There are many skills a player can have that grant them an advantage in professional poker. Risk assessment, for example, is often cited as being a key skill, and one that separates good players from great players. But what exactly is risk assessment, and how does it help in a game about playing cards, bluffing, and making bets? More to the point; can being good at mathematics make you a better poker player?
When breaking the game of poker down, it can quickly be seen that the biggest key element is being able to make the most of a hand. But, of course, you don’t know what a hand will actually be until the last card has been revealed. So, how can you confidently make bets when you don’t even know what it is you’re betting on? The answer is, by knowing the percentages of the hand you will land up with at the end of the round.
Kicking off a round with a King and an Ace in your hand is a great starting point. A pair of Aces or Kings is respectable, and a triple even better. But will there be any Kings or Aces in the community cards? You’re not psychic, so you don’t know.
But what you do know for sure is how many cards there are in the deck, and how many of those cards are Kings and Aces. Hence; you know the likelihood of a King or an Ace appearing. The statistical chances are therefore essential in managing the risk of betting big, before you even know if your hand will have value.
But what are the statistical chances of other players having a better hand than yours? How many hands can beat a pair of Kings, or three Kings? How many other players are at the table? This is the essence of risk management, all of which is greatly bolstered by having one key skill; mathematics. Doing these equations in your head on the fly in an ever-changing game is a characteristic of being among the greatest poker players in the world.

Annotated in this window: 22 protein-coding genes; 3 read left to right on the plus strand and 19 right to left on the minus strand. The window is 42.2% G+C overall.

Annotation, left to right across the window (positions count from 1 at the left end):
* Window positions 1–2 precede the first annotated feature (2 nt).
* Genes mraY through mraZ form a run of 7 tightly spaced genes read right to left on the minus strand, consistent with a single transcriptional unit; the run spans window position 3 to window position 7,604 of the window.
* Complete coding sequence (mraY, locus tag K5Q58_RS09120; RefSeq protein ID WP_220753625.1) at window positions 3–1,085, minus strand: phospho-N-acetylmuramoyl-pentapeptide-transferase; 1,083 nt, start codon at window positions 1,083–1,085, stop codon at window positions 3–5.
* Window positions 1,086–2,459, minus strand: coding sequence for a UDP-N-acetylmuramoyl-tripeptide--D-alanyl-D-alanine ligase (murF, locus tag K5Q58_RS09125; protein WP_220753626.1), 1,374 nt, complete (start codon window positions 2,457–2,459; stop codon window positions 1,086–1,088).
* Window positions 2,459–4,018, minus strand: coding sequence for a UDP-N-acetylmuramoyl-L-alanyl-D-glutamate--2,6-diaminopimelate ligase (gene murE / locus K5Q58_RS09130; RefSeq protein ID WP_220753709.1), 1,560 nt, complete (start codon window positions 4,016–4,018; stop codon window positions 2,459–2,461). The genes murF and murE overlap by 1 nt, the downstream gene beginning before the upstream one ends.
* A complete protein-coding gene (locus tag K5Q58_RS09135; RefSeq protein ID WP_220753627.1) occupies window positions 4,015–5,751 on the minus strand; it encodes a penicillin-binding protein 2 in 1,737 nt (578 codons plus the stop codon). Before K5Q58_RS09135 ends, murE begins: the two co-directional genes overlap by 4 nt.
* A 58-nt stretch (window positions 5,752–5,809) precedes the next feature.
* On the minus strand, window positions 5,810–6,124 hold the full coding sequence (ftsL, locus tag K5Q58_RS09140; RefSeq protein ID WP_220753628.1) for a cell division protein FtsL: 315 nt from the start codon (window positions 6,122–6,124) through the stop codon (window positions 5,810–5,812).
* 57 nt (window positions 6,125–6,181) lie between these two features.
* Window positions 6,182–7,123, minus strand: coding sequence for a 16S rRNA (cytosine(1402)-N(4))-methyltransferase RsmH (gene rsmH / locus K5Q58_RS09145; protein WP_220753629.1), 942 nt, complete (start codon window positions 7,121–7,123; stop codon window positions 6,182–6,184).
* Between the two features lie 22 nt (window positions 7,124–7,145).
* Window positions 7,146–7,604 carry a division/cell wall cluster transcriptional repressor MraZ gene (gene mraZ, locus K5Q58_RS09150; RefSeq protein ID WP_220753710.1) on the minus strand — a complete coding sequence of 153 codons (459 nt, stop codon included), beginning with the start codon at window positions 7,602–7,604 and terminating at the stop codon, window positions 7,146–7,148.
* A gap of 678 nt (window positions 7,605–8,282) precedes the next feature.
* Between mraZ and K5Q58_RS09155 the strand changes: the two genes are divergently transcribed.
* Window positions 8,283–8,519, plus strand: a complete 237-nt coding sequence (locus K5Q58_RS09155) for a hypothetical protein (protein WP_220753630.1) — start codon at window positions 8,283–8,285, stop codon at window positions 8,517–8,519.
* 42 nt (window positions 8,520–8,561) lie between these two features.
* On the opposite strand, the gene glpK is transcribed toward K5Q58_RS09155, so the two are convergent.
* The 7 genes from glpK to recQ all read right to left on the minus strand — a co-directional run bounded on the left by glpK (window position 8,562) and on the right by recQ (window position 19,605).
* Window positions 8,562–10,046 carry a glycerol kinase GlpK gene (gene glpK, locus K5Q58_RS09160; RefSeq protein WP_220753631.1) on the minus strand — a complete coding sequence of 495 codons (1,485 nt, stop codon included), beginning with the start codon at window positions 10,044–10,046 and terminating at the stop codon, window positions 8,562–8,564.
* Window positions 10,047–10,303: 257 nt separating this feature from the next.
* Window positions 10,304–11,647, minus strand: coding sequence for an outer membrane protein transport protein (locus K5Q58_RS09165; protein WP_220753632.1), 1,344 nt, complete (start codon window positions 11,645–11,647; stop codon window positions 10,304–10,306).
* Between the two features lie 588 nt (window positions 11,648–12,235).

But just knowing these statistics are not enough on their own to make you an excellent player. Knowing the risks and playing accordingly is what brings it all together. A player who is excellent at bluffing can, and will, outplay an opponent who is just good at maths. After all, you can take a guess at what hand an opponent has, but when they are playing as if they have a hand that far exceeds yours, how can you be sure?
So, although risk assessment, and maths by extension are a wonderful ally when playing poker, bringing the skills together with others are the ticket to playing like a true champion. Don’t forget to employ these skills at crucial moments in extremely high-pressure situations, with often-enormous sums of money on the line, assuming you’re playing professionally. Good luck!